Asthma is a chronic respiratory disease that affects the air passages that transport air to and from your lungs, making it difficult to breathe. Asthma that is triggered by strenuous or prolonged physical exertion or exercise is termed exercise-induced asthma. It produces symptoms such as coughing, wheezing, chest tightness, shortness of breath and fatigue during or a few minutes after exercise. Exercise-induced asthma can also sometimes occur in those who are not suffering from chronic asthma.
During normal breathing, air is moistened and warmed as it passes through the nose. Exercise causes you to breathe through your mouth, resulting in cold and dry air entering into your lungs. This can trigger inflammation and constriction of the air passages and production of mucus in some people.
When you present with symptoms of exercise-induced asthma, your doctor will review your symptoms and medical history. A thorough physical examination is performed ruling out other possible causes of your symptoms. You may be instructed to exercise on a treadmill or other stationary equipment to reproduce your symptoms. Your doctor may administer a bronchodilator medication to open up your air passages and instruct you to repeat the exercises. Your response to exercise as well as medication is assessed by spirometry, a lung function test that determines how effectively you breathe.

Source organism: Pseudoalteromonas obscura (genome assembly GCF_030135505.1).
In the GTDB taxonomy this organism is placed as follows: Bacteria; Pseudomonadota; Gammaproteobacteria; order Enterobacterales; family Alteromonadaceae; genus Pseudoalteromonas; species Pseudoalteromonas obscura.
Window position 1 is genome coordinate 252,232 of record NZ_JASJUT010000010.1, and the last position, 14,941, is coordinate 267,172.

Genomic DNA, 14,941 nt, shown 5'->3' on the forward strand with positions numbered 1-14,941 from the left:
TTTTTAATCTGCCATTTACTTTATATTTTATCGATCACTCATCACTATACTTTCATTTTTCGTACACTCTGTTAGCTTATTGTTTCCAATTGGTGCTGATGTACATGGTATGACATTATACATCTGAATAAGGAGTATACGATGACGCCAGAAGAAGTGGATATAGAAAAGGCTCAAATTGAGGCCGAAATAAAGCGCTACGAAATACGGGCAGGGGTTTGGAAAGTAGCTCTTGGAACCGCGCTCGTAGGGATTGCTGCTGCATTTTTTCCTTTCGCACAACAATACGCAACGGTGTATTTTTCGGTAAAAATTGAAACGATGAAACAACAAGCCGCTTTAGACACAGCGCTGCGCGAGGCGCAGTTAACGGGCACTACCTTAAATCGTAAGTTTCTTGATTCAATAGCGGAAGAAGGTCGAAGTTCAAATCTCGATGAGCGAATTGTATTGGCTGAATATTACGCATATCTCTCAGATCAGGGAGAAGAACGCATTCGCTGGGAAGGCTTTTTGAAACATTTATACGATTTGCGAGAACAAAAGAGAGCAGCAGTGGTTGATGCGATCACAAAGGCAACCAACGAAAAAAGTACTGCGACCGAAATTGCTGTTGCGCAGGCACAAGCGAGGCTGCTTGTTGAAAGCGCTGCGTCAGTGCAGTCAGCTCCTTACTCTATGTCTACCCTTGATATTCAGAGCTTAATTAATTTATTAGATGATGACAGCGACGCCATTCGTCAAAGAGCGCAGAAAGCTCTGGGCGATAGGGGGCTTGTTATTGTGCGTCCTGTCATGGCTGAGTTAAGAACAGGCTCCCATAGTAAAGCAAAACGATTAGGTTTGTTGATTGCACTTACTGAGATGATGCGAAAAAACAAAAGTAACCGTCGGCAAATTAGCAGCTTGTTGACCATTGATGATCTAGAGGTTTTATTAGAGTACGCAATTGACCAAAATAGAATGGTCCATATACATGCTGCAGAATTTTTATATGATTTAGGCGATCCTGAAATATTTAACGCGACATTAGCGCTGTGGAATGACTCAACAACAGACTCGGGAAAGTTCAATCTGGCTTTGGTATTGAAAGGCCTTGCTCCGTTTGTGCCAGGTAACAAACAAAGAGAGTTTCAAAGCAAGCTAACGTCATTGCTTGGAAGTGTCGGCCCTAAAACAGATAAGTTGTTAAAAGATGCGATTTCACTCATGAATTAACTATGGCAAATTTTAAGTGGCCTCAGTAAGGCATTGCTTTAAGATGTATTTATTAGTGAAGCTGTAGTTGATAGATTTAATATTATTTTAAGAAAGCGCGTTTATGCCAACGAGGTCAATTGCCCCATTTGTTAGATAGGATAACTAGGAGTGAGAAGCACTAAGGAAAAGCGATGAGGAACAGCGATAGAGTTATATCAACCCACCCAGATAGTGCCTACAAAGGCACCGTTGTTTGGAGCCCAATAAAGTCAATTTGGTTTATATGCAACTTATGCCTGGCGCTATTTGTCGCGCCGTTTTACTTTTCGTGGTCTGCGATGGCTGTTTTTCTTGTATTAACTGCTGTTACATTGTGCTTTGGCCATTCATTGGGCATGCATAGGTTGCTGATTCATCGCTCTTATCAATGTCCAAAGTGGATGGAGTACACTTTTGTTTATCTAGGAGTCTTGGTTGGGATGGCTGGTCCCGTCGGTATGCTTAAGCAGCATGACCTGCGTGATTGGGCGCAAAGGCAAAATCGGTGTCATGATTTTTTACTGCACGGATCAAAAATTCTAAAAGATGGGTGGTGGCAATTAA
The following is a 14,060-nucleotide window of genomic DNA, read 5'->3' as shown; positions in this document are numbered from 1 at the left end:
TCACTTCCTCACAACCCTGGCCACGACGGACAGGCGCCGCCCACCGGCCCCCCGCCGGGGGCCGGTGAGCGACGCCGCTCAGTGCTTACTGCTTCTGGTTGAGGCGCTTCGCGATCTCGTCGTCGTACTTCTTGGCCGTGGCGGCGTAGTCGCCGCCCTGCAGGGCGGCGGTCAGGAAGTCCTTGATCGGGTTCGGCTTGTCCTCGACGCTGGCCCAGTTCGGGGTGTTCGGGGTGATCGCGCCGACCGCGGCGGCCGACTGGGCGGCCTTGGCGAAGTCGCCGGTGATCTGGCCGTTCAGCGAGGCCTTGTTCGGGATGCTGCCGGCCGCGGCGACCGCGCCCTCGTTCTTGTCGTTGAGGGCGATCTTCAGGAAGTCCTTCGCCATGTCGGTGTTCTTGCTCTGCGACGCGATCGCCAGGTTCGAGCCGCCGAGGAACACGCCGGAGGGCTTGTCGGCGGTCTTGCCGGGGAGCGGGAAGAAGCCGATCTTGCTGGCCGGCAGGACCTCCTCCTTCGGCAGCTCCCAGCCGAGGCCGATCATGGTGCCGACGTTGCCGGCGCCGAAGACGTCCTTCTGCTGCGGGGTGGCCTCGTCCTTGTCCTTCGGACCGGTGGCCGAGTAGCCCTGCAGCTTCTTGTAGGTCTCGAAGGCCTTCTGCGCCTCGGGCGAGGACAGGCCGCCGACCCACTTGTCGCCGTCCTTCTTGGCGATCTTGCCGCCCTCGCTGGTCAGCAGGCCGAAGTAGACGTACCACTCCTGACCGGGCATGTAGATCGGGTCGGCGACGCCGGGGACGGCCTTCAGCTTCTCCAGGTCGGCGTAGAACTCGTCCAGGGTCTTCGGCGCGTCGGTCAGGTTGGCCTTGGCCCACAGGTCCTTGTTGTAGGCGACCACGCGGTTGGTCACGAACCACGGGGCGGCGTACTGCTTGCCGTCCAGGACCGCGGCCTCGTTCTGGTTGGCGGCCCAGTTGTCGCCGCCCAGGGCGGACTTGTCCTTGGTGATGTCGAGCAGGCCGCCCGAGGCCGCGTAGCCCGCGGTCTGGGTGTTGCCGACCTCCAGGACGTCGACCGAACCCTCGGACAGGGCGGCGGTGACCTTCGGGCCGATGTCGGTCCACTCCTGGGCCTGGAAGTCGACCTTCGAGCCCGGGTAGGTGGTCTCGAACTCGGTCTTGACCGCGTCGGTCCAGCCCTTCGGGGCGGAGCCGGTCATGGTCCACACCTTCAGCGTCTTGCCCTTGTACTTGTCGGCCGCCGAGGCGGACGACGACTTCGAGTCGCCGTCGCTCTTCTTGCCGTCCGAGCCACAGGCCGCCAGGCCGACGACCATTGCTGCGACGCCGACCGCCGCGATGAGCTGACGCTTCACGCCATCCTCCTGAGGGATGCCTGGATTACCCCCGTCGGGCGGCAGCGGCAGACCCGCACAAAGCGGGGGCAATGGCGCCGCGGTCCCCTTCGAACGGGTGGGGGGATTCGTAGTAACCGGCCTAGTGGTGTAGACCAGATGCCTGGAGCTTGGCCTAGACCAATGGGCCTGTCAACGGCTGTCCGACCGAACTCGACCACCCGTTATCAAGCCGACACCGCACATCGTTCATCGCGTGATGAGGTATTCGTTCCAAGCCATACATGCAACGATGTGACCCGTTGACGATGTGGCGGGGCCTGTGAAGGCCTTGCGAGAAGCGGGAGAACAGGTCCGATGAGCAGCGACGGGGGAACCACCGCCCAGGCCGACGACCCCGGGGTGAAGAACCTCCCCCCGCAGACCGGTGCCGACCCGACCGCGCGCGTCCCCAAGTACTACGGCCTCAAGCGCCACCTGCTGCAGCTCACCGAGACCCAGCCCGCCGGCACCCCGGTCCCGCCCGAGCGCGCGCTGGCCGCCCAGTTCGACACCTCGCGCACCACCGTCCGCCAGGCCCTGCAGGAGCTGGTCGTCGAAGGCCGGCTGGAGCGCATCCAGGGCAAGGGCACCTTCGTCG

Your doctor will prescribe short-term medication to be administered before engaging in exercise as well as long-term medication to be taken on a daily basis. Exercise-induced asthma should not be a reason to avoid exercise. You will be advised to avoid those sports that require extended periods of exertion such as distance running, and instead engage in activities that involve brief, intermittent periods of exertion such as tennis. Your symptoms may be minimized by warming up prior to exercise and breathing through your nose during exercise. You should avoid vigorous exercises when you have a respiratory infection.